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Rippling Muscle Disease

What Is It, Signs, Symptoms, and More

Author:Anna Hernández, MD

Editors:Alyssa Haag,Lily Guo,Kelsey LaFayette, DNP, ARNP, FNP-C

Illustrator:Jessica Reynolds, MS

Copyeditor:Stacy Johnson, LMSW


What is rippling muscle disease?

Rippling muscle disease (RMD) is a rare neuromuscular disorder where the muscles are susceptible to movement or pressure. This disorder belongs to a group of conditions called caveolinopathy, including limb-girdle muscular dystrophy 1C, isolated hyperCKemia, CAV3-related distal myopathy, and hypertrophic cardiomyopathy.

Muscles rippling after palpation.

What causes rippling muscle disease?

Rippling muscle disease is a genetic disorder caused by mutations in the CAV3 gene and PTRF/CAVIN1 genes, which encode for a  protein called caveolin-3 found in the membrane surrounding muscle cells. Inheritance of rippling muscle disease primarily occurs in an autosomal dominant pattern, whereby only one copy of the defective gene is necessary for developing the condition. A few cases have also been associated with autosomal recessive inheritance, meaning two copies of the defective gene are required to develop the condition. The few instances associated with autosomal recessive inheritance appear more severe, sometimes with cardiac involvement. There have also been reports of sporadic cases of rippling muscle disease associated with myasthenia gravis, an autoimmune disorder where the immune system attacks the neuromuscular junction in skeletal muscle. More recently, Cavin-4 autoantibodies have been found to play a pathogenic role in rippling muscle disease associated with thymomas, a rare type of tumor arising from the thymus gland's epithelial cells.

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What are the signs and symptoms of rippling muscle disease?

Signs and symptoms of rippling muscle disease are related to increased muscle irritability and can include muscle stiffness, muscle hypertrophy, and rippling muscle induced by stretching or percussion. The age of onset of the symptoms varies widely, though they usually begin in late childhood or adolescence. 

In most people with rippling muscle disease, stretching the muscle causes involuntary rippling described akin to worm or wave-like muscle contractions. A bump or sudden impact on the muscle can cause it to bunch up, a phenomenon known as percussion-induced muscle mounding. Tapping the muscle can also lead to repetitive tensing, known as percussion-induced rapid contraction. The rapid contractions can continue for up to a minute and may become painful. Additionally, some individuals experience fatigue, cramps, and muscle stiffness, especially after strenuous physical activity or exposure to cold temperatures. Finally, there may also be hypertrophy or overgrowth of the thigh and leg muscles leading to an unusual gait.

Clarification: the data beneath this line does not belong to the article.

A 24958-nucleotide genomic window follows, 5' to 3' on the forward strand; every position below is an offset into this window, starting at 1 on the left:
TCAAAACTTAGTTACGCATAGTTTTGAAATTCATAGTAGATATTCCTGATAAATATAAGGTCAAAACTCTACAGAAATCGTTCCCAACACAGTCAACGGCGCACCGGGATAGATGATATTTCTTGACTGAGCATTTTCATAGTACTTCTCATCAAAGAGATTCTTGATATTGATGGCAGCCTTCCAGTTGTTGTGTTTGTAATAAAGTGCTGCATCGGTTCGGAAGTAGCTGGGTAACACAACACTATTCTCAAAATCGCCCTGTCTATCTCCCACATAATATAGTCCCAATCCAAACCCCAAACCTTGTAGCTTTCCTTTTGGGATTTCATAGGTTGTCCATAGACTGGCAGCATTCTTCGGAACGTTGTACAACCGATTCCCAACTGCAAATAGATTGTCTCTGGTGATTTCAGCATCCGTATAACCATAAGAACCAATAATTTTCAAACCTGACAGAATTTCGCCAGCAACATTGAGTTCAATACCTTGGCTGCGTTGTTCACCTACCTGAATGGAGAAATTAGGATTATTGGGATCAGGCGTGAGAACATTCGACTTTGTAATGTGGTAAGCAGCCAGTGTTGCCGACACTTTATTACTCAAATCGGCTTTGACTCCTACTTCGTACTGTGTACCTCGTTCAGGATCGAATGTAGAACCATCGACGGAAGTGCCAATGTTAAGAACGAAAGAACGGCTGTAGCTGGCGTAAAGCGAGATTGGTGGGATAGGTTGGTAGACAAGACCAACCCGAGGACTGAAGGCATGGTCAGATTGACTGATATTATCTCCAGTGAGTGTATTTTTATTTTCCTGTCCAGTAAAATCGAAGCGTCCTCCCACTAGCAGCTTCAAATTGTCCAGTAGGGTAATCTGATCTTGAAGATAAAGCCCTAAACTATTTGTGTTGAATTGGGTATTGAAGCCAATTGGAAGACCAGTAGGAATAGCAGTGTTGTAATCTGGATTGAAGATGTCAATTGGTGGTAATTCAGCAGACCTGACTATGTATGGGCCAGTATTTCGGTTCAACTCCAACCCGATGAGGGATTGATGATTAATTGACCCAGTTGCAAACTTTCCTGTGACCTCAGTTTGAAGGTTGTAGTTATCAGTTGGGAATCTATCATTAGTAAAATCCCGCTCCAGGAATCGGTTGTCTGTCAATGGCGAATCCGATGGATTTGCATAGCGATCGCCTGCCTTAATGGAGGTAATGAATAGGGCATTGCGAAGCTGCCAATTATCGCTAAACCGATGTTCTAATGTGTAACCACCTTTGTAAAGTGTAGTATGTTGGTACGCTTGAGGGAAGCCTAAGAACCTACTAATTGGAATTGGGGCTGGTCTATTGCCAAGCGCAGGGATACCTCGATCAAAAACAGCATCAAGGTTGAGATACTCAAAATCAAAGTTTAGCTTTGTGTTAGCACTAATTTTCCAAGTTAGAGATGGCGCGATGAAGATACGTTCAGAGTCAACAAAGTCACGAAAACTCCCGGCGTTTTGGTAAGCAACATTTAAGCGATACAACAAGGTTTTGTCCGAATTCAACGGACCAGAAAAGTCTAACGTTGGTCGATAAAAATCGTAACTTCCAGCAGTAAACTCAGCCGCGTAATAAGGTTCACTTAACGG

How is rippling muscle disease diagnosed?

Rippling muscle disease is usually suspected based on the medical history, physical exam, and compatible family history. People with rippling muscle disease often present high levels of creatine kinase (CK) on blood tests, which may aid in the diagnosis. Additional testing may include electromyography, which measures the electrical activity of muscles, and a muscle biopsy. 

How is rippling muscle disease treated?

Treatment of rippling muscle disease is usually unnecessary since most individuals present with mild or asymptomatic symptoms. In cases where rippling muscle disease is associated with myasthenia gravis or thymoma, treatment may involve immunosuppressive medications like corticosteroids and surgical removal of the thymus, respectively. In individuals with severe muscle stiffness and painful cramps, treatment with dantrolene or benzodiazepines may help decrease muscle irritability.  

What are the most important facts to know about rippling muscle disease?

Rippling muscle disease is a rare neuromuscular disorder characterized by wave-like muscle contractions, muscle stiffness, and muscle hypertrophy, usually with elevated serum creatine kinase levels in the blood. Mutations in the CAV3 gene typically cause it and are generally inherited in an autosomal dominant fashion. Diagnosis is suspected based on a clinical history and physical exam, while genetic testing can obtain confirmation. Treatment depends on the severity of the condition and may include dantrolene or benzodiazepines to decrease muscle irritability. 

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Related links

Muscular system anatomy and physiology
Muscle contraction
Skeletal muscle anatomy and physiology

Resources for research and reference

George J, Sreedharan Harikrishnan, Ali IS, R Baresi, C. Oliver Hanemann. Acquired rippling muscle disease in association with myasthenia gravis. Journal of Neurology, Neurosurgery, and Psychiatry. 2009;81(1):125-126. doi:https://doi.org/10.1136/jnnp.2009.172742

Darras BT. Limb-girls muscular dystrophy. UpToDate. Accessed March 18, 2023. https://www.uptodate.com/contents/limb-girdle-muscular-dystrophy

Svahn J, Laurent Coudert, Streichenberger N, et al. Immune-mediated rippling muscle disease associated with thymoma and anti-MURC/Cavin-4 autoantibodies. Neurology, Neuroimmunology, and Neuroinflammation. 2022;10(1):e200068-e200068. doi:https://doi.org/10.1212/nxi.0000000000200068

Triplett J, Liewluck T, Litchy W, Milone M. Immune-mediated rippling muscle disease, associated neoplasia and response to therapy. Neurology. 2019;19(15).

Torbergsen T. Rippling muscle disease: A review. Muscle & Nerve. 2002;999(S11):S103-S107. doi:https://doi.org/10.1002/mus.10156